"From out of the clear blue of the western sky comes Sky King" was the familiar opening to television's premier aviation program. Operating from his Flying Crown Ranch in Arizona, Sky King,... See full summary »
The Cisco Kid and Pancho stop the marriage of Rosita to Harris by claiming that Cisco is already married to her, and exhibit a borrowed child, Nancy as proof. Cisco carries off the furious ... See full summary »
John P. McCarthy
It is the 1870s in Wyoming Territory. Slim Sherman and his 14-year-old brother Andy try to hang on to their ranch after their father is shot by a land grabber. They augment their slight ... See full summary »
The Double R Ranch featured "The King of the Cowboys" Roy, his "Smartest Horse in the Movies" Trigger, "Queen of the West" Dale, her horse Buttermilk, their dog Bullet, and even Pat's jeep, Nellybelle.
Hickok rode Buckshot and 300-pound Jingles rode Joker. Jingles described Hickok as "the bravest, Strongest, fightingest U.S. Marshal in the whole West." And that's about it: he beat up all the bad guys and somehow kept his good looks.
The Cisco Kid and his English-mangling sidekick Pancho travel the old west in the grand tradition of the Lone Ranger, righting wrongs and fighting injustice wherever they find it. Written by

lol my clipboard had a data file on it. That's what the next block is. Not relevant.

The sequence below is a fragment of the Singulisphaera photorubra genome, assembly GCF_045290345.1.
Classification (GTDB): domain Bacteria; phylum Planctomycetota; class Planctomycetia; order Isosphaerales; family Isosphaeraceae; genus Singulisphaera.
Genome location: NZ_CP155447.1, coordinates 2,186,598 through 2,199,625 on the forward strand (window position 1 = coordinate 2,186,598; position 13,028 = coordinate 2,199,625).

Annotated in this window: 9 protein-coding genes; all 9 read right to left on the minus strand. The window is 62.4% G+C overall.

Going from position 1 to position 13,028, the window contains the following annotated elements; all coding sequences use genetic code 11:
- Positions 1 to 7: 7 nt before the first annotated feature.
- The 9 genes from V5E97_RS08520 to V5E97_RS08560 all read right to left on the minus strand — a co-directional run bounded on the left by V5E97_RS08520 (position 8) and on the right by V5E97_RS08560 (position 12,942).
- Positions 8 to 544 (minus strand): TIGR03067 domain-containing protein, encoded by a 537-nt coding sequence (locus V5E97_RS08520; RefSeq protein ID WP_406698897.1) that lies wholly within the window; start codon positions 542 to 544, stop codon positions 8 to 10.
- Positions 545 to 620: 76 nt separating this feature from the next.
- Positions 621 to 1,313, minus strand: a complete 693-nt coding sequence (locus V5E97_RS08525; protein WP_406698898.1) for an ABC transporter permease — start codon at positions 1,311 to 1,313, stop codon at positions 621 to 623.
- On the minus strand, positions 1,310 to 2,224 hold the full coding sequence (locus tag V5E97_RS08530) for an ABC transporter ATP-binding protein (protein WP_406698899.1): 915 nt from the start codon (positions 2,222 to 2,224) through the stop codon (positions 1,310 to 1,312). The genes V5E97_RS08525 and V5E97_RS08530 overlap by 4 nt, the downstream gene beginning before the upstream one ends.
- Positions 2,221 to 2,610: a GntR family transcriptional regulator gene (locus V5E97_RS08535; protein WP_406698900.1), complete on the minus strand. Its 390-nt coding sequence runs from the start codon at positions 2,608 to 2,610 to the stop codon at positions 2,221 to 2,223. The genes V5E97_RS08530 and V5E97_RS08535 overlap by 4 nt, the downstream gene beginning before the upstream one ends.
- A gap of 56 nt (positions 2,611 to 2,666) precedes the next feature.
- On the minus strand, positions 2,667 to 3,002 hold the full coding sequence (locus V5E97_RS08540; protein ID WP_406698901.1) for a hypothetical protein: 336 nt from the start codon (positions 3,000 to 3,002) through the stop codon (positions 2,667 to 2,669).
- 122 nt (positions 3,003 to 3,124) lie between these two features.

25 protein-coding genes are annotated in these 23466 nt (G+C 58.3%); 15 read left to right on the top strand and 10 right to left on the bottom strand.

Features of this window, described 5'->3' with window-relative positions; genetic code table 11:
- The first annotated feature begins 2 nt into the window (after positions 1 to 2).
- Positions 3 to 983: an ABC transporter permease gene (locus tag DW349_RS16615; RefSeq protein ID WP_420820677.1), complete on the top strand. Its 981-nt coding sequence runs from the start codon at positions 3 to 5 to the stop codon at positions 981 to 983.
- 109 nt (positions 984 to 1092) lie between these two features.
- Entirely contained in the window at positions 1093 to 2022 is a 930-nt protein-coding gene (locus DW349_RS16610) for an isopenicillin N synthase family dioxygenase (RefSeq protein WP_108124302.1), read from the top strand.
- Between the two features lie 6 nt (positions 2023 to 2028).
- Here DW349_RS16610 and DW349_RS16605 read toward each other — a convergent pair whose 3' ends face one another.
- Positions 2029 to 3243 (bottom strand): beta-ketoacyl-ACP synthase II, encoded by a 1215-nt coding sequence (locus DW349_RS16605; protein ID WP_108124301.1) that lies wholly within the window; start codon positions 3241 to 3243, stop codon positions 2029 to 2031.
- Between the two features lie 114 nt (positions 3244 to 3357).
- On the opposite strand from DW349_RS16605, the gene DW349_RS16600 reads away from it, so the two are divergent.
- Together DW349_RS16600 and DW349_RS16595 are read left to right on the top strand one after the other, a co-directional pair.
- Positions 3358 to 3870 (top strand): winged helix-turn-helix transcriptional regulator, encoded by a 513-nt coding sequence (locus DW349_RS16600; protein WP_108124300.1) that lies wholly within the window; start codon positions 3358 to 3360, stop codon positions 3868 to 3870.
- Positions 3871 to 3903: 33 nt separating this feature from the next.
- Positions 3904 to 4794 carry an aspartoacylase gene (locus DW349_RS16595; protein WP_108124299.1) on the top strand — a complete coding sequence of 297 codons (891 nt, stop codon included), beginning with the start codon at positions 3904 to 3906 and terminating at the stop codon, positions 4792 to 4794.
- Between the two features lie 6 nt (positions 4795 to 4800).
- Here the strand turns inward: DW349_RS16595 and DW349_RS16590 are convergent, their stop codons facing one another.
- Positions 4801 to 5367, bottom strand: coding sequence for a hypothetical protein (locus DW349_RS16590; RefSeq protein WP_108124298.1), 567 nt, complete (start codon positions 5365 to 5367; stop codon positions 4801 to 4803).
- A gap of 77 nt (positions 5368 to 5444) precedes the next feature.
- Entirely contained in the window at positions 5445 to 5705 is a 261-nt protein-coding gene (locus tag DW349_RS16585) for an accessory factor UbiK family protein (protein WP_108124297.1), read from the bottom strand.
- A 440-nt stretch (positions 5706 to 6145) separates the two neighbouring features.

Christopher E. Meadows <firstname.lastname@example.org>
In the 1953 season star Duncan Renaldo was injured in a rock fall and hospitalized, resulting in his missing nine episodes. To cover for Renaldo's absence on the show, the Cisco Kid was shown wearing masks, disguised as a ghost and in other situations where a double could be used for him and footage of him that had been previously shot but not used was also used. He recorded his lines from his hospital bed. See more »
Fell in love with the show when I was four years old, and never stopped loving it. I always felt that Cisco and Pancho were the ideal men--caring, brave, and gallant, protecting defenseless victims, sending their rewards to mission orphans, etc.
The early shows mentioned O. Henry, as in "O. Henry's Cisco Kid"--I have always wanted to know the name of the book or short story that contained the Cisco Kid. The story is not in any of my O. Henry collections, so maybe it went out of print. Also, it would be nice to know who wrote the lovely theme music, and if it's currently available.
The show was also notable, to me, for not using women characters only as victims--often, women were just as devious, villainous, and able as the men with whom they were associated.
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